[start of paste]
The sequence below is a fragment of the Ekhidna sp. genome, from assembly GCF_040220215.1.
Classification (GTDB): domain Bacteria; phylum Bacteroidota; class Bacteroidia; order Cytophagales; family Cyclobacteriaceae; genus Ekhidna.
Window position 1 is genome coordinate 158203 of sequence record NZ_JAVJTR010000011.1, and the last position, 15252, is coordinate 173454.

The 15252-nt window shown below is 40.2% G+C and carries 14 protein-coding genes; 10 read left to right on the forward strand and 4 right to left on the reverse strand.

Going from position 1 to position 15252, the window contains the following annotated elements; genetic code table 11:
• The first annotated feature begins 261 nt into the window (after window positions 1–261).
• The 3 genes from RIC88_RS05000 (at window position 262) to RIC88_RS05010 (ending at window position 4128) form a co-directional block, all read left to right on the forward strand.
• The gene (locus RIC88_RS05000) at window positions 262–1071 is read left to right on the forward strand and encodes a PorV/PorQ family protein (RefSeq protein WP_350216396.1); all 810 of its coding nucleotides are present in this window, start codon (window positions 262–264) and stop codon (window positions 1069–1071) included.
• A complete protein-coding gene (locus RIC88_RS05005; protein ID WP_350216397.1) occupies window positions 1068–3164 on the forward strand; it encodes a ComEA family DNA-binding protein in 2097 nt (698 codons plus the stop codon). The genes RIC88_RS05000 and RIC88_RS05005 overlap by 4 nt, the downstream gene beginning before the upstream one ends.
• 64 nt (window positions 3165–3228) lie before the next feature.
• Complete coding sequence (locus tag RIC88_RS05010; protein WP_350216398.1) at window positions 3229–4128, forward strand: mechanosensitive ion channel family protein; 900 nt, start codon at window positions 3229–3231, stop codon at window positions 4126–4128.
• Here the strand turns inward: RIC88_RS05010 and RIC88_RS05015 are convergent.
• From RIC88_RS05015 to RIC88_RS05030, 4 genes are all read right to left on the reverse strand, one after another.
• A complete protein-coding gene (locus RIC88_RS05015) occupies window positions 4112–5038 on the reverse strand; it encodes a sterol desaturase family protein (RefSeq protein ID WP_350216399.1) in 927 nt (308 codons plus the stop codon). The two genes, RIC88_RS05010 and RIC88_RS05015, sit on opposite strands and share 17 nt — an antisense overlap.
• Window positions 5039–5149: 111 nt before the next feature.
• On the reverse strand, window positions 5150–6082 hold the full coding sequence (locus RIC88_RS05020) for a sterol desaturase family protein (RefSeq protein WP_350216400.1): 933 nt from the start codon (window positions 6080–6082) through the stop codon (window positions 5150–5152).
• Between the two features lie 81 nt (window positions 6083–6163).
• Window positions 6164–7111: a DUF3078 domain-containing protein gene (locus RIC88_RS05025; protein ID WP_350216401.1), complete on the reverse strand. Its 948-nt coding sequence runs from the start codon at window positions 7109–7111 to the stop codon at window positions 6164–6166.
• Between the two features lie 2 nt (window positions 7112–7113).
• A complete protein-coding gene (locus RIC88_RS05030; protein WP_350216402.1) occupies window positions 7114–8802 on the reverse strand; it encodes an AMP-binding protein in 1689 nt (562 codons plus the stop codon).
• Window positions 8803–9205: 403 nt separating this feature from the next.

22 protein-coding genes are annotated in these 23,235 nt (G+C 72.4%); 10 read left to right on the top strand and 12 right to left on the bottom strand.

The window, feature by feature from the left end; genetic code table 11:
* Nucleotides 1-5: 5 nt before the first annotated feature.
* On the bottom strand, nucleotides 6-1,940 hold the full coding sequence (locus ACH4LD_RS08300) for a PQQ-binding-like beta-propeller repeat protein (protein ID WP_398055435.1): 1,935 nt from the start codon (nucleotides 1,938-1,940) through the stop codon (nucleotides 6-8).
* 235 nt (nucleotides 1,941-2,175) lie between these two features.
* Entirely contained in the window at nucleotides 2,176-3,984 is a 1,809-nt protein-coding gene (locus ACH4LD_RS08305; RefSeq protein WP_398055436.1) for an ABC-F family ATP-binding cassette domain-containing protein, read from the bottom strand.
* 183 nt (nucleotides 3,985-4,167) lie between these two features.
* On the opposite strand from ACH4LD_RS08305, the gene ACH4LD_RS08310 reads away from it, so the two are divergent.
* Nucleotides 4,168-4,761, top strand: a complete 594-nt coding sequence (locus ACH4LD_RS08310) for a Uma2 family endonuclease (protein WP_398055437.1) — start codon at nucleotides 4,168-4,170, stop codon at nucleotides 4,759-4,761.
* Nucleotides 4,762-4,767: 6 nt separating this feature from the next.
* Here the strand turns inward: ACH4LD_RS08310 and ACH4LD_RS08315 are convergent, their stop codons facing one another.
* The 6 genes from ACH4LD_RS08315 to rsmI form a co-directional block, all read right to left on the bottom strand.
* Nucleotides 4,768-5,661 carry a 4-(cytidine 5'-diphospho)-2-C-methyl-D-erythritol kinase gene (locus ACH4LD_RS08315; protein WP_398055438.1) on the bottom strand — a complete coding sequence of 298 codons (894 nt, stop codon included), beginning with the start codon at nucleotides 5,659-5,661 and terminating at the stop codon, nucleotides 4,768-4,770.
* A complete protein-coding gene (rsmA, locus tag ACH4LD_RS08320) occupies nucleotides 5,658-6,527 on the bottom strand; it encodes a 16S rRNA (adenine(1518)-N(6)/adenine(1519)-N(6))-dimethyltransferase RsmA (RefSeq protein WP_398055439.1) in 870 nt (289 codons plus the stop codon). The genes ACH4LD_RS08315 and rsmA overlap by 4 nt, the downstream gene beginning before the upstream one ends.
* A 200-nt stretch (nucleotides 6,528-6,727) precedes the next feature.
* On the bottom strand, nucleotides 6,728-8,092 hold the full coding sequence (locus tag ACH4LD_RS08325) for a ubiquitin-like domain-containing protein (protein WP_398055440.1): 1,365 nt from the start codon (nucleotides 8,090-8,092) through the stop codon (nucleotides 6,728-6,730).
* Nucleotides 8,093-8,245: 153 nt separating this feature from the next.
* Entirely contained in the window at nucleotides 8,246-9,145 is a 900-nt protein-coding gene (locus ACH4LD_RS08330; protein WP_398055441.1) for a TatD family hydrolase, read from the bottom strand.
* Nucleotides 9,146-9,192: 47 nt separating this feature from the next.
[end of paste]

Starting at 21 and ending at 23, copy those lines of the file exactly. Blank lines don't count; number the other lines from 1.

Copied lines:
• Window positions 8803–9205: 403 nt separating this feature from the next.

22 protein-coding genes are annotated in these 23,235 nt (G+C 72.4%); 10 read left to right on the top strand and 12 right to left on the bottom strand.

The window, feature by feature from the left end; genetic code table 11: